New York Jets head coach Adam Gase and former general manager Mike Maccagnan
New York Jets head coach Adam Gase and former general manager Mike MaccagnanSeth Wenig/Associated Press

Instead of addressing the issue head-on, Gase took a passive-aggressive approach and eventually won a Cold War-like power struggle. 

On the outside, candidates to become the next general managerthe Jets interviewed four in Douglas, the Chicago Bears' Champ Kelly, New Orleans Saints' Terry Fontenot and Seattle Seahawks' Scott Fitterer—saw the portrayal of a meddlesome owner and high-strung head coach. 

Even Douglas reportedly turned down the Jets at first, but the franchise wouldn't relent. Eventually, he agreed to a six-year deal, per ESPN.com's Adam Schefter.

The organization's dogged pursuit, the executive's pedigree and a prior relationship with Gase make Douglas the right man to lead the Jets front office.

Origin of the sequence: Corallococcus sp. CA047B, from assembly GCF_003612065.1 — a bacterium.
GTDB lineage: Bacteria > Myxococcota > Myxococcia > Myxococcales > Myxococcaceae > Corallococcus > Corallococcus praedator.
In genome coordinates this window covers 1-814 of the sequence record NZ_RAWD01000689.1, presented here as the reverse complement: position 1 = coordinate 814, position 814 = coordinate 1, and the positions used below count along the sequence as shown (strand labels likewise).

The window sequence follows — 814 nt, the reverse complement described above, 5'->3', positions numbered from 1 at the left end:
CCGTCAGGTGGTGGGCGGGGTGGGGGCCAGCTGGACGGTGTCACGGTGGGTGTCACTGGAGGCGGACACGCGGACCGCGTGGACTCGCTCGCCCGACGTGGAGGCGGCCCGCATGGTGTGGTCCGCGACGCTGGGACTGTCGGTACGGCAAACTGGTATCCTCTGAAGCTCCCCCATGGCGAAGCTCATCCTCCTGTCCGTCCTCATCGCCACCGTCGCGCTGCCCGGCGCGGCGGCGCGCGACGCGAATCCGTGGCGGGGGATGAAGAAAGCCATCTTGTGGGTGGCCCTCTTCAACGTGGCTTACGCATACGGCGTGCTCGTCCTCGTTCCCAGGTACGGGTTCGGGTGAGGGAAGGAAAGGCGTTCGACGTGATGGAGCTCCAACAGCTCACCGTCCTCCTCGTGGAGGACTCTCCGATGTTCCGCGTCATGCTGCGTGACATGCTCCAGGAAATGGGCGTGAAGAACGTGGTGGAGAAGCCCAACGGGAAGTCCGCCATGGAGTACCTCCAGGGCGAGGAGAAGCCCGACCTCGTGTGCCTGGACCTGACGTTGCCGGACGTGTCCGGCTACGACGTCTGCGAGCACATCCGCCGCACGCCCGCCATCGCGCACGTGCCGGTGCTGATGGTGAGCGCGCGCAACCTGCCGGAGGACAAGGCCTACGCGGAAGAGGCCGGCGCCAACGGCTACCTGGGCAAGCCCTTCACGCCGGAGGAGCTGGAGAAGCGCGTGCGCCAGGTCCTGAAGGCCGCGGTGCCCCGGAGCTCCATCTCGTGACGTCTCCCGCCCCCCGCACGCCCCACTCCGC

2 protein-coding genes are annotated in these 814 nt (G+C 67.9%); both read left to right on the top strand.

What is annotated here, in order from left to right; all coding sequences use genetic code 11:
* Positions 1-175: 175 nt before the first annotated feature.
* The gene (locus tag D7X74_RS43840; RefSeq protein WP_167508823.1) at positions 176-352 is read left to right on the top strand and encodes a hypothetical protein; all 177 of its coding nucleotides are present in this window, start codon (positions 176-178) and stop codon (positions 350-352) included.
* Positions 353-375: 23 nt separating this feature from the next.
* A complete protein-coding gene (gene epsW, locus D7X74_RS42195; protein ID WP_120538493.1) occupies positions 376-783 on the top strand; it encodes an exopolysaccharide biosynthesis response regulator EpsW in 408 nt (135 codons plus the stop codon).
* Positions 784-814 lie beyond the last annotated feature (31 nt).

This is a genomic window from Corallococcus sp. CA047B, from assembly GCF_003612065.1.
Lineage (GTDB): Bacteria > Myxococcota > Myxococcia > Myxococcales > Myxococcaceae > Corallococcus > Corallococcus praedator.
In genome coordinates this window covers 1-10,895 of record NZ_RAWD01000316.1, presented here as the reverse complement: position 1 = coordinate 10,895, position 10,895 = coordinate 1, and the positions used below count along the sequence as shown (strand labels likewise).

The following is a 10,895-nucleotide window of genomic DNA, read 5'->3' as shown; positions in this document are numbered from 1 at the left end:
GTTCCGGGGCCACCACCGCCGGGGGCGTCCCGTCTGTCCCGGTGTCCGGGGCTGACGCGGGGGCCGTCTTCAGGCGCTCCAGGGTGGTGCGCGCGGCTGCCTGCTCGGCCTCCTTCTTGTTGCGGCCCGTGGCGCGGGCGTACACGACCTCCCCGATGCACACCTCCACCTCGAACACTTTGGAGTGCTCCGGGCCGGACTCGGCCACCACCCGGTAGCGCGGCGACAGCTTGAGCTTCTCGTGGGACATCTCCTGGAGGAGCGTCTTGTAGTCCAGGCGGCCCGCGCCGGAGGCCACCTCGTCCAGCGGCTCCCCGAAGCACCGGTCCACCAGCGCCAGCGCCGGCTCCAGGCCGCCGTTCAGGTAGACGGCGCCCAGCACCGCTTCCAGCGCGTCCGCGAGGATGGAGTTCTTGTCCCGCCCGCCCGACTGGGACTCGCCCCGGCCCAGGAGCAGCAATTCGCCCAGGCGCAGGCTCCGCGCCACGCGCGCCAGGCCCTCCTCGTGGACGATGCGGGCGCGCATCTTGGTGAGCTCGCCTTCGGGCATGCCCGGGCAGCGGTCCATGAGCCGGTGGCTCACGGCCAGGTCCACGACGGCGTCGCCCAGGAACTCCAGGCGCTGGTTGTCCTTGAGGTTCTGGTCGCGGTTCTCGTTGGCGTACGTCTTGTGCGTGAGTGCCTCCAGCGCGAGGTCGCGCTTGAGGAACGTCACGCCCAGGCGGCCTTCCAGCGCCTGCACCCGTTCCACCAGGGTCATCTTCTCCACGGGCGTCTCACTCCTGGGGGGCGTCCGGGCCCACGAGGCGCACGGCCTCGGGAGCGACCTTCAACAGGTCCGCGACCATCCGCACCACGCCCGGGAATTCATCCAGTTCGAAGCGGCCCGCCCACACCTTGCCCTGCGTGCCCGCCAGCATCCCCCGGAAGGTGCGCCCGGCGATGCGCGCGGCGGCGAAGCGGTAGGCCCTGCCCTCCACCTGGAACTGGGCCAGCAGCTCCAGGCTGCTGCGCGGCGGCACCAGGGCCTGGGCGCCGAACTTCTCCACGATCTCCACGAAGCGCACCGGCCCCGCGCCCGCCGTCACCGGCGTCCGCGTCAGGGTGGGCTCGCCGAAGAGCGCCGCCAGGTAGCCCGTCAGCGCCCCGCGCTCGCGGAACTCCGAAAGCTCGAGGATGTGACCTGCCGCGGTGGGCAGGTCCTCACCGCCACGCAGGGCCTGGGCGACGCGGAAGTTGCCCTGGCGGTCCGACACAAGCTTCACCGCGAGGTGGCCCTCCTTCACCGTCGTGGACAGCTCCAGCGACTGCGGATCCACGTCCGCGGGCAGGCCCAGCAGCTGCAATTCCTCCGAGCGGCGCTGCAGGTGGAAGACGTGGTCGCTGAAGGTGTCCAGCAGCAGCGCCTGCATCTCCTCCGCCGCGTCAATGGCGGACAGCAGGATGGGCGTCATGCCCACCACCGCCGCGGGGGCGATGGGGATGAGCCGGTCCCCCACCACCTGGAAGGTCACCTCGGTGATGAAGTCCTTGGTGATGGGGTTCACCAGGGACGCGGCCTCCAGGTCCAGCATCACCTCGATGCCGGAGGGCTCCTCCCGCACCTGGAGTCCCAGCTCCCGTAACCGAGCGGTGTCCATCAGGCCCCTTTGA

Clearly, Johnson identified his preferred choice, wouldn't take "no" for an answer and made a long-term commitment to Douglas. In doing so, the organizational structure shifted in a positive direction. When the Jets named Gase interim general manager until an official hire was made, the thought of a potential yes-man to rubber-stamp the coach's personnel preferences came to the forefront. The exact opposite happened. 

Johnson's faith in Douglas is represented in both length of contract and price, which is more than $3 million per year, per SNY's Ralph Vacchiano

The Jets aren't built for a quick turnaround. A few pieces are in place—specifically quarterback Sam Darnold, running back Le'Veon Bell, safety Jamal Adams, linebacker C.J. Mosley and defensive linemen Leonard and Quinnen Williams—to ascend in the coming years. But the roster is far from complete and not playoff-caliber, especially in a division with the reigning Super Bowl champions. 

The aforementioned agreement includes a certain understanding between all parties. Johnson provided Douglas with job security and full personnel control, according to NJ.com's Zack Rosenblatt. The new general manager is now free to build the roster based on his vision, which is considered the right course of action.